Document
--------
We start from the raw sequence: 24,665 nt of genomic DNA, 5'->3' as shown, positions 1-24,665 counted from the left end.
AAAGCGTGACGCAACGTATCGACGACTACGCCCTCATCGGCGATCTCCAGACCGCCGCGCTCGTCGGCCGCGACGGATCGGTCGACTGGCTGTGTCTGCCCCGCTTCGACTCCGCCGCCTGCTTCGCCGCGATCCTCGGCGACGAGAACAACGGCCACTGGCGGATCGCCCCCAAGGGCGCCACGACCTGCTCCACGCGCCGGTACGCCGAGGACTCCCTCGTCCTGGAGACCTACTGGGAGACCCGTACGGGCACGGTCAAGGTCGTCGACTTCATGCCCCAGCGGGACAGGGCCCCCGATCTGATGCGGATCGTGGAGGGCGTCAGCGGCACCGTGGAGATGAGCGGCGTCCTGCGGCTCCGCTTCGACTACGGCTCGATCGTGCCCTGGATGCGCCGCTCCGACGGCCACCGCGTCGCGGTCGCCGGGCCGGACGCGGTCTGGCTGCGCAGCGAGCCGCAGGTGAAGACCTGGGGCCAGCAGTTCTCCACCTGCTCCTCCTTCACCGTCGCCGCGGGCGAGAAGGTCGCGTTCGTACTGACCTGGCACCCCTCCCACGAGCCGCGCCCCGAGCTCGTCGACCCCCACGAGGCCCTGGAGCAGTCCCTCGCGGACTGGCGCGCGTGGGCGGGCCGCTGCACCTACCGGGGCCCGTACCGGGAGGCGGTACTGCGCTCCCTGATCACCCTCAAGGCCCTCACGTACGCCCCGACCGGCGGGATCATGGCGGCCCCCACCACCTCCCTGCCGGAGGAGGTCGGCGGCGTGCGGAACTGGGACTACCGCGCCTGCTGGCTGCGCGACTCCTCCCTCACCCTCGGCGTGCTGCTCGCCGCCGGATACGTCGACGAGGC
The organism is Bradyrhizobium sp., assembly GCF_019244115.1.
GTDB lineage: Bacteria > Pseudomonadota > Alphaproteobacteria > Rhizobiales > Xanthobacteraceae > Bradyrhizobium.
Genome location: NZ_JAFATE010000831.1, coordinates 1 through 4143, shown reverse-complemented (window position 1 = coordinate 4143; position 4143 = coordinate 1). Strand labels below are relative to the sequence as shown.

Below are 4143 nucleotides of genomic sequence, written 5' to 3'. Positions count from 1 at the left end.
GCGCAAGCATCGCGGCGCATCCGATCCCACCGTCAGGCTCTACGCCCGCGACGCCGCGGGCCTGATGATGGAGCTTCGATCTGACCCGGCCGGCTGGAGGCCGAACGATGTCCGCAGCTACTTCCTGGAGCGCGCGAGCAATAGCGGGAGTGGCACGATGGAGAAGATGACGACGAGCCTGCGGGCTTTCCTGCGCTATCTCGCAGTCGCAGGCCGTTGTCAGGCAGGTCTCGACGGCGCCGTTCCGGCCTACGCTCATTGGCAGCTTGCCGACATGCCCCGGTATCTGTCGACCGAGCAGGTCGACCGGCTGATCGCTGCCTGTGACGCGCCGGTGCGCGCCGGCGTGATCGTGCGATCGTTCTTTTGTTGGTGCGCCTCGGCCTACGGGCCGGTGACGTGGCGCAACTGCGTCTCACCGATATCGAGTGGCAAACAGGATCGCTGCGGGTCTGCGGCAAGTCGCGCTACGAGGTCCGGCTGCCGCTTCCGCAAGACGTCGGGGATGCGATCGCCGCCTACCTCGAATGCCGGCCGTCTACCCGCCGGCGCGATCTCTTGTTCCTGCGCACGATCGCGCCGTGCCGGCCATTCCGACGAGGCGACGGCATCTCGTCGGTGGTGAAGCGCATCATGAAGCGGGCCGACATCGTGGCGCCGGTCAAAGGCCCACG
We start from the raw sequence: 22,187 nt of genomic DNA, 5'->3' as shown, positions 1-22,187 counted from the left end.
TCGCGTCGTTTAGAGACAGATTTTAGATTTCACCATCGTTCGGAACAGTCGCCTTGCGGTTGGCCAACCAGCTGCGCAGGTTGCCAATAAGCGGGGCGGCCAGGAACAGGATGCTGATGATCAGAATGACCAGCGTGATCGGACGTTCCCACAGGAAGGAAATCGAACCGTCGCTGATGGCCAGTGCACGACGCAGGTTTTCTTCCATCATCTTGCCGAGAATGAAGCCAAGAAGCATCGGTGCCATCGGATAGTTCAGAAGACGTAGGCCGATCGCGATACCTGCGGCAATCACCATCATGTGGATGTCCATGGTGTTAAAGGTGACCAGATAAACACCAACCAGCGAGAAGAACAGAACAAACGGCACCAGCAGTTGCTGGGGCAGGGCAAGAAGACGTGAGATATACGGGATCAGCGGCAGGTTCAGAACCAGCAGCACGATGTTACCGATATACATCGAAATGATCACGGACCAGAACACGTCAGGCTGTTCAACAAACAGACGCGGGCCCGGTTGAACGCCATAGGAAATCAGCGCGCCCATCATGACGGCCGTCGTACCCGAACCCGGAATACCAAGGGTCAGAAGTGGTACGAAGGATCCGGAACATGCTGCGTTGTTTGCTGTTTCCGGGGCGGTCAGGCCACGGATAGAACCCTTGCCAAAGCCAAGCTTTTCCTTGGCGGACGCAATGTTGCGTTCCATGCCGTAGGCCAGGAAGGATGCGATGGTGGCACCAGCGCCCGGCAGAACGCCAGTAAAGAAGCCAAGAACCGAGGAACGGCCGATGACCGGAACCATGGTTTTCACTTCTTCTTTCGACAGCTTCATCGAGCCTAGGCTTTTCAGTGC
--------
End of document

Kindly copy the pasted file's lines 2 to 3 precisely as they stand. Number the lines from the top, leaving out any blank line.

AAAGCGTGACGCAACGTATCGACGACTACGCCCTCATCGGCGATCTCCAGACCGCCGCGCTCGTCGGCCGCGACGGATCGGTCGACTGGCTGTGTCTGCCCCGCTTCGACTCCGCCGCCTGCTTCGCCGCGATCCTCGGCGACGAGAACAACGGCCACTGGCGGATCGCCCCCAAGGGCGCCACGACCTGCTCCACGCGCCGGTACGCCGAGGACTCCCTCGTCCTGGAGACCTACTGGGAGACCCGTACGGGCACGGTCAAGGTCGTCGACTTCATGCCCCAGCGGGACAGGGCCCCCGATCTGATGCGGATCGTGGAGGGCGTCAGCGGCACCGTGGAGATGAGCGGCGTCCTGCGGCTCCGCTTCGACTACGGCTCGATCGTGCCCTGGATGCGCCGCTCCGACGGCCACCGCGTCGCGGTCGCCGGGCCGGACGCGGTCTGGCTGCGCAGCGAGCCGCAGGTGAAGACCTGGGGCCAGCAGTTCTCCACCTGCTCCTCCTTCACCGTCGCCGCGGGCGAGAAGGTCGCGTTCGTACTGACCTGGCACCCCTCCCACGAGCCGCGCCCCGAGCTCGTCGACCCCCACGAGGCCCTGGAGCAGTCCCTCGCGGACTGGCGCGCGTGGGCGGGCCGCTGCACCTACCGGGGCCCGTACCGGGAGGCGGTACTGCGCTCCCTGATCACCCTCAAGGCCCTCACGTACGCCCCGACCGGCGGGATCATGGCGGCCCCCACCACCTCCCTGCCGGAGGAGGTCGGCGGCGTGCGGAACTGGGACTACCGCGCCTGCTGGCTGCGCGACTCCTCCCTCACCCTCGGCGTGCTGCTCGCCGCCGGATACGTCGACGAGGC
The organism is Bradyrhizobium sp., assembly GCF_019244115.1.